The governments have of course played a pivotal role. External support from donors has also helped in many cases. Citizens groups, supported by the Millennium Campaign, have played their part as in case of the ‘Make Poverty History' campaigns in many developed countries across the world. These include the United Kongdom, Australia and Canada playing a crucial role in increasing aid levels and cancelling debts.

What have been your most cherished moments in the last decade?

It's not easy to answer that. But yes, the most satisfying moments have been when I've met somebody whose life has been positively impacted through the efforts that I've been involved with. In my previous role in ActionAid, it was easier to identify instances, as we worked a lot at the very micro level. But with the UN, my work is more focused on trying to bring about changes in the bigger picture and the Millennium Campaign has been able to foster a fair bit of change in this regard. The ‘Stand Up and Take Action' campaign that mobilized over 173 million citizens was certainly a high point, not just because of the scale, but also of the quality of actions and the steady growth in participation, year on year.

Regarding ‘global food crisis', would you rate India at par with some African countries? Or is the situation a lot better in India?

It's hard to generalise things at a continental level and compare India and Africa in a superficial manner. As mentioned earlier, Malawi, one of the poorest countries, has moved from being a ‘basket case' to a ‘show case' on agricultural production in a matter of few years. In fact, it is now a net exporter of food to many of its neighbours. India, on the other hand, faces the stark reality of 40 per cent of its children facing malnutrition, farmer suicides and annual reports of starvation deaths in places like Koraput and Kalahandi in Orissa.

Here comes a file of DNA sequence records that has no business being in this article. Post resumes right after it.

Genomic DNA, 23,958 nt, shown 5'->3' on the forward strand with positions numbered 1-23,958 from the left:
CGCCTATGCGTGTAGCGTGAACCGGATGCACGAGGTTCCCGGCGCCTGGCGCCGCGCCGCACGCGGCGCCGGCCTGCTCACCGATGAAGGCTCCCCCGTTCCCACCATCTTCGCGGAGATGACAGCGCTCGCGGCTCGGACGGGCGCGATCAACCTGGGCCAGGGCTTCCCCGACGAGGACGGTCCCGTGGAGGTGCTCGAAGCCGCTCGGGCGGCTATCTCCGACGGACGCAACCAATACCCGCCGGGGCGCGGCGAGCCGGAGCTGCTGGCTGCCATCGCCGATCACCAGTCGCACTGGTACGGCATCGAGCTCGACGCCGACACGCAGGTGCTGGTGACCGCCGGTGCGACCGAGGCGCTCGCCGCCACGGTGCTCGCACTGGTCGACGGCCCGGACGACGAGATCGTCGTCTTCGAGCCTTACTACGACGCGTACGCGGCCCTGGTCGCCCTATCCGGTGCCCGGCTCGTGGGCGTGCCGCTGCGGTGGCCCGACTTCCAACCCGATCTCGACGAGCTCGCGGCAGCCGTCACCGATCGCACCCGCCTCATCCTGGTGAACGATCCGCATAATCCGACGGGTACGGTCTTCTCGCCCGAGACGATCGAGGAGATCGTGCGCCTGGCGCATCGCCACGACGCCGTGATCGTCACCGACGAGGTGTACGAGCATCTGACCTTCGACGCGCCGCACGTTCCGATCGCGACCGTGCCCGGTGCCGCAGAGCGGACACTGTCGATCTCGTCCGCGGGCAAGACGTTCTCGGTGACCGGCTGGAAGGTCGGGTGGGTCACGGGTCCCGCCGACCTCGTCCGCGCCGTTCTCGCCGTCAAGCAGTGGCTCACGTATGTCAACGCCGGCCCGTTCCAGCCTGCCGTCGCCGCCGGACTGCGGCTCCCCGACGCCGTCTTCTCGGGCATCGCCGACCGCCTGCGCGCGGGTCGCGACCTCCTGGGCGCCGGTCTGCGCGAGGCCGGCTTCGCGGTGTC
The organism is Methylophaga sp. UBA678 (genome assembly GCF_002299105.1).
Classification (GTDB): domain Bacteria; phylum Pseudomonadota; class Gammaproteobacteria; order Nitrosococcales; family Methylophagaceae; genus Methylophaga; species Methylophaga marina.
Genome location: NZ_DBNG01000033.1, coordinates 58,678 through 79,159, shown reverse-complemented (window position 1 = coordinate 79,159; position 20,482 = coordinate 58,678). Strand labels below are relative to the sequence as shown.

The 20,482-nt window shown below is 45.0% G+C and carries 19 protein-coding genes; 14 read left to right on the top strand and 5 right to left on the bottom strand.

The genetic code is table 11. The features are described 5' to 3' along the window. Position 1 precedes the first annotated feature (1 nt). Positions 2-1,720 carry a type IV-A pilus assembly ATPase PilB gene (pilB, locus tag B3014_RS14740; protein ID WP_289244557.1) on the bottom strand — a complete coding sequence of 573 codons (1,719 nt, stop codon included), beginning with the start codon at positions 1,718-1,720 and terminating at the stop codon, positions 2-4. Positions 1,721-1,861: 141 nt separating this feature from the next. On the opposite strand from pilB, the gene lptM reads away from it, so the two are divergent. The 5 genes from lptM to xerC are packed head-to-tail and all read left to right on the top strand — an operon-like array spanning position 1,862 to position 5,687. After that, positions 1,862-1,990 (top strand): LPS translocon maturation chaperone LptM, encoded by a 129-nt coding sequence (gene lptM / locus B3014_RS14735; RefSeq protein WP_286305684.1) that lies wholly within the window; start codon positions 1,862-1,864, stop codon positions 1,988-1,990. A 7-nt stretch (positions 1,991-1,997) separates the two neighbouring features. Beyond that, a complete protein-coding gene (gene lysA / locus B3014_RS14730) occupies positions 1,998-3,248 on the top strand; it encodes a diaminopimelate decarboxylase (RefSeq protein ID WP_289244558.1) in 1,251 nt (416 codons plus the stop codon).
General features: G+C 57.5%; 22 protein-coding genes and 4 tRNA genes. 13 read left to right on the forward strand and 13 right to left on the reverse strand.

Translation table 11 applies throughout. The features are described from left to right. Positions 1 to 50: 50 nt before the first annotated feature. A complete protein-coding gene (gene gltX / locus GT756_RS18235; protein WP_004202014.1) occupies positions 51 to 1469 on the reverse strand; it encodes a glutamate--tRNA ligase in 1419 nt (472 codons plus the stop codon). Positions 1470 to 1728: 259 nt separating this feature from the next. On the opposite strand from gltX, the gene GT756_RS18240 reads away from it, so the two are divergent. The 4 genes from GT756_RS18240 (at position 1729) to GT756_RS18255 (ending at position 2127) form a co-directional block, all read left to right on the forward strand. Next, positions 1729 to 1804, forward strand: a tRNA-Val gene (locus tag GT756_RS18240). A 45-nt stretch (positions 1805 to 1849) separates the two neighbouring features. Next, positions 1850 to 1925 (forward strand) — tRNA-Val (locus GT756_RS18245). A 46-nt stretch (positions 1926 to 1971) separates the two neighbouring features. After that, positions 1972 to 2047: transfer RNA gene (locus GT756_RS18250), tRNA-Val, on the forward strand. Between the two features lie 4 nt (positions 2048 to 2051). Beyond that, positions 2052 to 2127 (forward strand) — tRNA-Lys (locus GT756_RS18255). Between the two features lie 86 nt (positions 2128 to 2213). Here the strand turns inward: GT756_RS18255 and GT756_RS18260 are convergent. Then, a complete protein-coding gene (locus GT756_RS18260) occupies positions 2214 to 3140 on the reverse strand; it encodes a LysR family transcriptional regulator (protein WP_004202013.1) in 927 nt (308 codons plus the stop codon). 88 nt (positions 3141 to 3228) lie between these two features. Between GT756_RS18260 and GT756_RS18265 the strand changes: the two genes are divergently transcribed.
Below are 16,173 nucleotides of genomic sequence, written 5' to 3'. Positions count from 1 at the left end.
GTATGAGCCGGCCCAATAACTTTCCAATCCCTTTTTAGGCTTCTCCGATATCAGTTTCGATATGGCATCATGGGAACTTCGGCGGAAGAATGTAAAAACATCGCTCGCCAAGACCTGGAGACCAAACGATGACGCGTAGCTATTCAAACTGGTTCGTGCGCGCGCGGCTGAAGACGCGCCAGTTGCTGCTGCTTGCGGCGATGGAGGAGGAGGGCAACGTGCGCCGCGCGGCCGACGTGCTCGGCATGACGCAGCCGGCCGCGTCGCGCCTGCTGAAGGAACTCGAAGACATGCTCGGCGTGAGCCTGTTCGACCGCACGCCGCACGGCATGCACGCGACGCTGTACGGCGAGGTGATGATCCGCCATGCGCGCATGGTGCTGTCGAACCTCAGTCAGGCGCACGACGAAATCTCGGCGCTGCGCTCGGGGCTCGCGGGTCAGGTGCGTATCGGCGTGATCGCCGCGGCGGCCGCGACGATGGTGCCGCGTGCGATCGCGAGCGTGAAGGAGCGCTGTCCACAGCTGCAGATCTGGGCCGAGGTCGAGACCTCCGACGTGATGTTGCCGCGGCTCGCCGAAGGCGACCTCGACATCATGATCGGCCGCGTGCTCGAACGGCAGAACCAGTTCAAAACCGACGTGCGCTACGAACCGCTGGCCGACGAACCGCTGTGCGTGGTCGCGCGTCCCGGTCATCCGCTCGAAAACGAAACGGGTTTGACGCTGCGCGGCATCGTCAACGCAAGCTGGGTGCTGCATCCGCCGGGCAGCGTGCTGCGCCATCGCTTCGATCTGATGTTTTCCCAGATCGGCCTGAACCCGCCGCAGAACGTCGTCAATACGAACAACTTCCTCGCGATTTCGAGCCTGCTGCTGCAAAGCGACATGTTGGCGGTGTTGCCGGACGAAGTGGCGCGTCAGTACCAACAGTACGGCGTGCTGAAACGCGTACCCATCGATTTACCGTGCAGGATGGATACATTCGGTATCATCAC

At the same time, it is true that in comparison to many countries in sub-Saharan Africa, the government in India has a stronger capability and systems of food stocking and distribution. India doesn't face transitionary food insecurity at a large scale. But the problem of chronic hunger continues to haunt a worryingly large proportion of India's population.

In the Indian context, do you feel the leadership here takes development issues seriously and allocates resources accordingly?

The United Progressive Alliance and more recently the Congress-led governments at the Centre have come to power on an anti-poverty and inclusion platform. In that sense, the leadership at the national level takes the MDGs very seriously. There has been a significant increase in budgetary outlays for the realisation of the MDGs on livelihood, education and health.

However, in many sectors the per capita investment is still very low. In the health sector, at less than 3 per cent Gross National Income, India's public investments in health is amongst the lowest among poor countries.

But apart from the need to allocate greater resources, the biggest problems in India are essentially at the local implementation level, which pose the greatest bottlenecks. Even a much smaller and poorer neighbour like Nepal, which has been mired in conflict for the last decade, has done better on many of the goals.

Highlights of a campaigning career

  • Salil Shetty was born to Hemlatha Shetty and V.T. Rajshekar on February 3, 1961 in Mumbai
  • Graduated with an Advanced Accountancy BCom from St. Joseph's College of Commerce, Bangalore - 1981
  • Proceeded to the Indian Institute of Management, Ahmedabad and got his MBA - 1983
  • Began his career with Wipro in Mumbai - 1983
  • MSc in Social Policy and Planning from The London School of Economics - 1991
  • Chief Executive, ActionAid worldwide, 1998 - 2003
  • Director, United Nations Millennium Campaign, 2003 - to date.
  • Scheduled to take over as Secretary General, Amnesty International - June 2010